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Lewisville's Director of Parks and Leisure Services does not anticipate installing additional lights in the city's parks following the sexual assault of a jogger on New Years Eve. However, the police chief says it's too early in the investigation to speculate whether lights would have deterred her attackers.

"At this stage of the investigation, it is too early to say with any degree of certainty whether lights or any other factor could have prevented this incident," Lewisville Police Chief Russ Kerbow said.

At 7:30 p.m. on New Years Eve, a 32-year-old woman was jogging at Lenard L. Woods Park in Lewisville. She told investigators two men jumped from behind a tree and sexually assaulted her.

Police are calling the incident a random, isolated attack.

However, some joggers are saying the city should, at least, look into the option of further illuminating the city's 14 miles of jogging trails.

"For the most part I think it's well lit, this one area; but there are areas further down that isn't, and I wouldn't even go past there because it's not lit at all," said Maureen King, who jogs four miles most days at Lenard L. Woods Park.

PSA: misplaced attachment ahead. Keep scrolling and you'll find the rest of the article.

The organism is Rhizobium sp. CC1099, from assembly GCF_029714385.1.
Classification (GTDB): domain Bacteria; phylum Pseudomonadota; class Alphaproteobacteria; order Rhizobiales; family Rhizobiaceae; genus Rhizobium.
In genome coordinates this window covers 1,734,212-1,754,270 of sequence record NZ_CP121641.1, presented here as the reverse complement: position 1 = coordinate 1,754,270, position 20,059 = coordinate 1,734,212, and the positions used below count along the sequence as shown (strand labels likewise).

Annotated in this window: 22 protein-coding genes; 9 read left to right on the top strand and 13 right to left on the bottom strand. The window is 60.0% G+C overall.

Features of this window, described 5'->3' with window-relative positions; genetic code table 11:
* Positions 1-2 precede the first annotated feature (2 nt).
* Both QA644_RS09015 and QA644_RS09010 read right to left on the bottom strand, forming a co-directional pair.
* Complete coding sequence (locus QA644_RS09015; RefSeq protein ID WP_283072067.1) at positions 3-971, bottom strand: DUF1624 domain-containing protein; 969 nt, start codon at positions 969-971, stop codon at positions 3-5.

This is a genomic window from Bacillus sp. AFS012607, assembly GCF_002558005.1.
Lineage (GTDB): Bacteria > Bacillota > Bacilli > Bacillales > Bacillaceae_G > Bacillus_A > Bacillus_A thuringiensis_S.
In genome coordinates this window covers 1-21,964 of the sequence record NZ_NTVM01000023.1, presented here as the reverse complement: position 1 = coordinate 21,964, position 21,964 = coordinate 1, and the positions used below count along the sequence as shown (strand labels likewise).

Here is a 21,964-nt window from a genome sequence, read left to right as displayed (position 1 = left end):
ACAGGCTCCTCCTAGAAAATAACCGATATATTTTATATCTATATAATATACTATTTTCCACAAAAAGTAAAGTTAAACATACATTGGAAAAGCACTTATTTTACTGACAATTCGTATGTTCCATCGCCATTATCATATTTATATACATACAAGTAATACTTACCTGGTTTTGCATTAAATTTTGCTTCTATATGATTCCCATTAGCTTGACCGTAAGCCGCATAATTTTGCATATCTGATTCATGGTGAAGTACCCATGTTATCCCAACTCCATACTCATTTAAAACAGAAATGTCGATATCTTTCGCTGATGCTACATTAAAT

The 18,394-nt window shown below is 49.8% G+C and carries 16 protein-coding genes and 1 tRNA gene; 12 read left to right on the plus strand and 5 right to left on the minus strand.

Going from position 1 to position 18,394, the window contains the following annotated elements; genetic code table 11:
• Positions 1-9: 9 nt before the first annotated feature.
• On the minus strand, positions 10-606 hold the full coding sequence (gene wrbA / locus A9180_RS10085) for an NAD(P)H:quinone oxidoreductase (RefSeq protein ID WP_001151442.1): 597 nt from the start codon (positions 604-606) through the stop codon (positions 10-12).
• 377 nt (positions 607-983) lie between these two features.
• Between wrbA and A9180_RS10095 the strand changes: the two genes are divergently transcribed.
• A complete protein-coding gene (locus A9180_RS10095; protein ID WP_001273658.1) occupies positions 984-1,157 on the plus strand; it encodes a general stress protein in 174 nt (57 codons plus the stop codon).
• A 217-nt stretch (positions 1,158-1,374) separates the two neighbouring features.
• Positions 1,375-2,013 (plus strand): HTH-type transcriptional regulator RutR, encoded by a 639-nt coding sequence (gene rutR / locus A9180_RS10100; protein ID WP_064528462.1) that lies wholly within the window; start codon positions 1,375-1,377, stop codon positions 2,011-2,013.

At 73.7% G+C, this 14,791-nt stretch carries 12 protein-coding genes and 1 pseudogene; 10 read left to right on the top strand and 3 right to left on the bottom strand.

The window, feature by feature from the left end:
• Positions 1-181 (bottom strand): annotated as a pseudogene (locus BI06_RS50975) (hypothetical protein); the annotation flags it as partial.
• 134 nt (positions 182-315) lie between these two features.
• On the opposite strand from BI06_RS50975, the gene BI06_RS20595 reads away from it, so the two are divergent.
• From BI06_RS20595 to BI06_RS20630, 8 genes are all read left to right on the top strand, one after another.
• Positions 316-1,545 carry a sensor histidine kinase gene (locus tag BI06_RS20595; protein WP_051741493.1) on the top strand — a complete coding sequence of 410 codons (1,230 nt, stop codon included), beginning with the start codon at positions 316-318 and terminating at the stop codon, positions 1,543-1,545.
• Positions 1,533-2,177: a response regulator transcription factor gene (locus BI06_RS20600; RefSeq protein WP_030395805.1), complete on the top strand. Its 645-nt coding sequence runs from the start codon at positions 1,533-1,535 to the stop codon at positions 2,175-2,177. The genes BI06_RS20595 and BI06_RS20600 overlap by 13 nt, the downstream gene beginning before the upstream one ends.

City officials aren't so sure that's the answer, especially considering the infancy of the investigation. Larry Apple, Lewisville's director of Parks and Leisure Services, said he was concerned lights would give park patrons "a false sense of security."

"It would be very difficult to light all of the trails within the community," Apple said. "Which ones do we light, which ones do we not?"

Lenard L. Woods Park is a linear park that runs between Prairie Creek and a neighborhood. At its widest point, the park stretches 500 feet between homes.

"It's a very active park. It's right in the middle of a residential area, you can see across the park from one home to the other,"Apple said.

Apple said the city does not recommend activity in the parks after nightfall, "so by putting the lights out there we would be encouraging the activity."

Apple advises residents to be aware of their surroundings and travel to the parks in groups. However, he said the department "certainly wants to take a look at" lighting the parks it's just too early in the investigation to make a judgment call.

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